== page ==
Posts Tagged ‘St. Paul’

The beautiful heart of St. Paul

Wednesday, May 23rd, 2012

Reflection on today’s readings (May 23, 2012) Acts 20:28-38; Psalm 68:29-30,33-36, John 17:11-19

Many women do not like St. Paul. I am not one of them.

Ever since I asked St. Paul to intercede for me for a special need (more on that in a moment), I have found myself reflecting on his life, his writings, and his enormous contribution to Christianity.

From Acts Chapter 20

Today’s reading from Acts moved me deeply. I found myself welling up as I imagined Paul’s impassioned plea to the presbyters of the Church of Ephesus. Knowing they would never see them again, they wept openly, throwing their arms around him and kissing him.

Saying goodbye

Any mother knows the pain of an empty nest when the son or daughter leaves home for the last time. You struggle to hold it in so you won’t embarrass yourself and often times you just can’t help it. I had said what I thought was the final goodbye a few times to my son, first when he went off to college and lastly, when he moved to a neighboring town. That last time was especially hard. Now he is moving out of state at the end of the summer and I haven’t dared to begin thinking about that yet!

Paul’s attributes

What I love about St. Paul is his commitment, love and fortitude. This man emptied himself each and every day out of love for his Lord, but also for love of the people he was sent to minister to. There was never any hesitation. He never pulled back, never worried about what others would think of him. He was focused only on pleasing his Lord.

Knowing who you are

Paul was fully aware of what he had been. He had been forgiven of some pretty horrendous sins and he never forgot to be grateful for the privilege of carrying the Good News. That gratefulness acted like gasoline on the fire of his love.

A special intercessor

I especially love St. Paul’s focus and the example he uses of the marathon runner with the eye on the prize. About a year ago, for some reason, I asked  St. Paul to intercede for me for a very specific intention. I asked him to run beside me whenever I found myself stuck in traffic when I desperately needed to relieve myself. Because of a medical condition, this happens frequently. The pain is unlike any I’ve known and the emotional distress makes the pain more acute.

At the first sign of trouble, I call upon St. Paul to run beside me and we run together. Taking on his focus, my emotions are controlled and the pain is less acute. As a result of these encounters, I have developed an affection for St. Paul which has caused me to read more carefully the extraordinary writings which built on the foundation of our faith.

Empty, and beautiful

It is no wonder that the presbyters at Ephesus felt such a strong connection with Paul who, for 3 years, had spent his life for them. Each day, he was empty, and beautiful.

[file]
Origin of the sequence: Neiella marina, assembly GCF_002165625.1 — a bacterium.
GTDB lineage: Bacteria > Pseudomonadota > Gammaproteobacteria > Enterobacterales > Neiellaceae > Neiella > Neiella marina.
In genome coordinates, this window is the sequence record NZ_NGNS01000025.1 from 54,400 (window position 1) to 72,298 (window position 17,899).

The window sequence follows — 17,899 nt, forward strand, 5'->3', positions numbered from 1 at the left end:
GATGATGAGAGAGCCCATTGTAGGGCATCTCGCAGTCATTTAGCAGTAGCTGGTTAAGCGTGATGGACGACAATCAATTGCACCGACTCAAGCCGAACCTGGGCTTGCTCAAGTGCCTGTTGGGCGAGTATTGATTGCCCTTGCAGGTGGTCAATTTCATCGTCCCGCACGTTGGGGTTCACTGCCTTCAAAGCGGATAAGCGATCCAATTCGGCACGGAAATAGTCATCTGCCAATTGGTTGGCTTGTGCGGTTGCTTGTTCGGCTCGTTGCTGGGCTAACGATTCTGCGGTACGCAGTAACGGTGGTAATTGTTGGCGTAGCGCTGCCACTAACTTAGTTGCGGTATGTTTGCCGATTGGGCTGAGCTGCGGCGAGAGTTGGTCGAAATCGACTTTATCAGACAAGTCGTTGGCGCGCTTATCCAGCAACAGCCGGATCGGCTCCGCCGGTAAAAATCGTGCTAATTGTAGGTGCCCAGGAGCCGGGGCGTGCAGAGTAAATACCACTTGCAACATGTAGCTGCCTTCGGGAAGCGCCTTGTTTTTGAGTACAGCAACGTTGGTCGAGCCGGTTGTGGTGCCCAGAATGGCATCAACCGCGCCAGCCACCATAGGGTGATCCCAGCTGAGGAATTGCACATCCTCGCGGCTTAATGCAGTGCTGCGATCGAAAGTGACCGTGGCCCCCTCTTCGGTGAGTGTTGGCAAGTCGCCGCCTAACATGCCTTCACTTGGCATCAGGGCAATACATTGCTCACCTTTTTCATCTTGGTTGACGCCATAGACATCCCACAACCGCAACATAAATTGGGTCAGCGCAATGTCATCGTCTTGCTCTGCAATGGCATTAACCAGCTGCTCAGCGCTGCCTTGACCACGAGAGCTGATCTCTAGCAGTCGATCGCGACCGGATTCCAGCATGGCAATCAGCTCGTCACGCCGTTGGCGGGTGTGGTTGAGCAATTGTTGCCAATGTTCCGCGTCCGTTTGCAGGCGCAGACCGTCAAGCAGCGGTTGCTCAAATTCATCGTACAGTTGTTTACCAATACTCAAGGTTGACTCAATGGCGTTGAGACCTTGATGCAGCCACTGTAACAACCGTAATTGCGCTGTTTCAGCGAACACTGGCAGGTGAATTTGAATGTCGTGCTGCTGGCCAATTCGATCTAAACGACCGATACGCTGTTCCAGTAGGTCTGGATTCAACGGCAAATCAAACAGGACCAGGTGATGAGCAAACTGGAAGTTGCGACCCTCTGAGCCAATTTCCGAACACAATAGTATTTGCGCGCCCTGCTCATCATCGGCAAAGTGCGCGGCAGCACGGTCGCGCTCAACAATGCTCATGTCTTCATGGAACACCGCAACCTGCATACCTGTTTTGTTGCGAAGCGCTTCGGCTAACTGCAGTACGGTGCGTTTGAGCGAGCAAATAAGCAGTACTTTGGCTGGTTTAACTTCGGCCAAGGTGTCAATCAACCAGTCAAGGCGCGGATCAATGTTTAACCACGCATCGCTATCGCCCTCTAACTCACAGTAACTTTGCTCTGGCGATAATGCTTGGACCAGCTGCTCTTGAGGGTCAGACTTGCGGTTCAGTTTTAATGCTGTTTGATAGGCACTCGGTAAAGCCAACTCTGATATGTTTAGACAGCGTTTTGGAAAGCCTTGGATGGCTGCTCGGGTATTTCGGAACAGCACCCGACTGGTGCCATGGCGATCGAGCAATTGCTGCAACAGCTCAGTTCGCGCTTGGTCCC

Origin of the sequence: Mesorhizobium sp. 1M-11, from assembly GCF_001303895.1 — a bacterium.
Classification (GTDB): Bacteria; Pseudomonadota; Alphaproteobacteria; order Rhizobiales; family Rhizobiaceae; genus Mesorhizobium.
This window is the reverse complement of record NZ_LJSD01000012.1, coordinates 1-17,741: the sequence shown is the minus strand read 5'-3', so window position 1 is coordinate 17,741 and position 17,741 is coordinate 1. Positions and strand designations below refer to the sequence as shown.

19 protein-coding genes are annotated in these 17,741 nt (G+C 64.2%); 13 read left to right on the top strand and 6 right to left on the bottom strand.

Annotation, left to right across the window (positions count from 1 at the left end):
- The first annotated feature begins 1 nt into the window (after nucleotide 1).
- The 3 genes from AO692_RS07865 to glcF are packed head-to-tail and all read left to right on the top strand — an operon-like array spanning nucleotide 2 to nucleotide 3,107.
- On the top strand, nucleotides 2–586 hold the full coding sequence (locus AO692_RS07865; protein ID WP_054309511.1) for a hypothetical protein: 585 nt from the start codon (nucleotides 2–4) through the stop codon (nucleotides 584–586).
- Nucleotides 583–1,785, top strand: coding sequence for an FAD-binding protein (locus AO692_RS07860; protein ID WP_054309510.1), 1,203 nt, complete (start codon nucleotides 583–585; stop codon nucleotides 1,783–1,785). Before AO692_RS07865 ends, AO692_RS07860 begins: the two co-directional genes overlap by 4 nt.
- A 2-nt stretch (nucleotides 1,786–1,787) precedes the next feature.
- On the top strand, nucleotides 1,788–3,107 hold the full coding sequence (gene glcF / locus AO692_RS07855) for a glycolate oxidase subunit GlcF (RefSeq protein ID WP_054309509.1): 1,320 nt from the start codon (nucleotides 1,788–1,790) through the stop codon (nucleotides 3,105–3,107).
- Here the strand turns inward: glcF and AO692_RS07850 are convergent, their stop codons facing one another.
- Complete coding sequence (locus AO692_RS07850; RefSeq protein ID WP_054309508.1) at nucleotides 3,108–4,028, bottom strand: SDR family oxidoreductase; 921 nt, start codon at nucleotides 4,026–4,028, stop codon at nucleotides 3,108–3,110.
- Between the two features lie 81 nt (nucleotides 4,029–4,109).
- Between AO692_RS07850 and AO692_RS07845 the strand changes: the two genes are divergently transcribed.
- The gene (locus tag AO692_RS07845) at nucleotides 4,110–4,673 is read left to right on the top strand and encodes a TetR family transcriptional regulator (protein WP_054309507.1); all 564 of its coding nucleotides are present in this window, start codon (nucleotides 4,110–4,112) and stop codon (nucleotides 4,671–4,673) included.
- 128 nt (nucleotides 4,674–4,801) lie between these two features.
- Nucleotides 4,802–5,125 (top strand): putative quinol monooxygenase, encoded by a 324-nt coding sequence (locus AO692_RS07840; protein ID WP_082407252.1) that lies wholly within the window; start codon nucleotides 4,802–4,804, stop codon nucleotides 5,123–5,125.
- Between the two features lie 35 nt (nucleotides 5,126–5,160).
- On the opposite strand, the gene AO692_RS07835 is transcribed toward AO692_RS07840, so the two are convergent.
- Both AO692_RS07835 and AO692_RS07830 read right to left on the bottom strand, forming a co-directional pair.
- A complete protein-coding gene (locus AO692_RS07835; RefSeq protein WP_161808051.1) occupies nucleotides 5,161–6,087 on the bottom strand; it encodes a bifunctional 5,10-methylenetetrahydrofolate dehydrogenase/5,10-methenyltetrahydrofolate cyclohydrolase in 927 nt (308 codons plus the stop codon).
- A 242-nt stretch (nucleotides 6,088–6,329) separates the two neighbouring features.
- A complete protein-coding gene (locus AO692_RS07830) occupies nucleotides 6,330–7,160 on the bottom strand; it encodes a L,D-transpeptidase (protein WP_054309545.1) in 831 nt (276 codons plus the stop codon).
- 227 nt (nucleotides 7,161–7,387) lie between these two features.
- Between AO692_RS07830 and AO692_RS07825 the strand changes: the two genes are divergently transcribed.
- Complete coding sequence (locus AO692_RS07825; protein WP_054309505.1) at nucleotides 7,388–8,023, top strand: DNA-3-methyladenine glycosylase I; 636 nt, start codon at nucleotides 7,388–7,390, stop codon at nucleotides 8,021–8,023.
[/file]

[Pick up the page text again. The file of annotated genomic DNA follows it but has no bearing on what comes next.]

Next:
And I think of that man, that saint, running beside me, comforting me in my little trouble. How good our God is to provide these wonderful saints for us!

Matt Maher, a Christian singer and songwriter, recorded a wonderful song about St. Paul that he called Empty and Beautiful. As you watch the video below, think on today’s reading and the man who knew exactly who he was and what had been given to him. He knew too what to give back and why.

httpv://www.youtube.com/watch?v=lhaHB1Cad_4

Paul’s dilemma

Friday, May 4th, 2012

Reflection on the readings for Friday, May 5: Acts 13:26-33, Psalm 2:6-11; John 14:1-6

Radical conversion

Today’s reading from Acts struck me. Here was Paul, newly converted, preaching the very Gospel he had tried to snuff out. A zealous Pharisee, the once-named Saul made it his life’s mission to persecute Christians as a means of defending the Jewish faith.

Struck down on the road to Damascus by the One he truly persecuted, Paul’s heart was changed as well as his mission.

Hidden demons

Yet as I read his perfect preaching of the Gospel in a nutshell, I sense between the lines the dilemma he must have faced and the demons he had to put down to preach.

Paul’s regret over his past life must have tortured him at times, most especially when he preached. How many times must he had felt unworthy to even say the name of Jesus after the way he had treated His people!

Love conquers all

His love for Jesus had to be overpowering to overcome such regret. His faith in the Spirit to lead him away from his guilt which had been forgiven had to be very deep.

Paul’s thorn

While it is known that Paul had a thorn in his side (perhaps a medical issue), surely this guilt that haunted him again and again, was a thorn also. It was a thorn perhaps even more painful than the one he wrote about.

No excuses

Nobody had more reason to shrink away from preaching the Gospel than the man who had so cruelly persecuted the disciples of Jesus.  And yet, that memory of  and faith in the forgiveness graciously given to him by Jesus was the means by which he could preach.

What’s mine?

What excuse, therefore, do I have to shrink away from sharing Jesus with others? I am a sinner. I may not have persecuted Christians, but I have been ashamed of the Gospel, caring more for what people thought of me than sharing my love of Jesus with them. When I listen to Christian music at work, how often do I instinctively turn it down, or off, when a co-worker comes into the office? Why do I do that?

Eyes fixed on the prize

Paul was running a marathon on the strength of his love of Jesus. He would not stop until he reached the finish line. He had heaven fully in his sight and never took his eyes off of it. Being with the Lord overrode any leftover guilt or weakness.

My guilt is no less and therefore the forgiveness offered is no less powerful. St. Paul, run with me and remind me that if you were able to overcome your demons because of your love, I can too.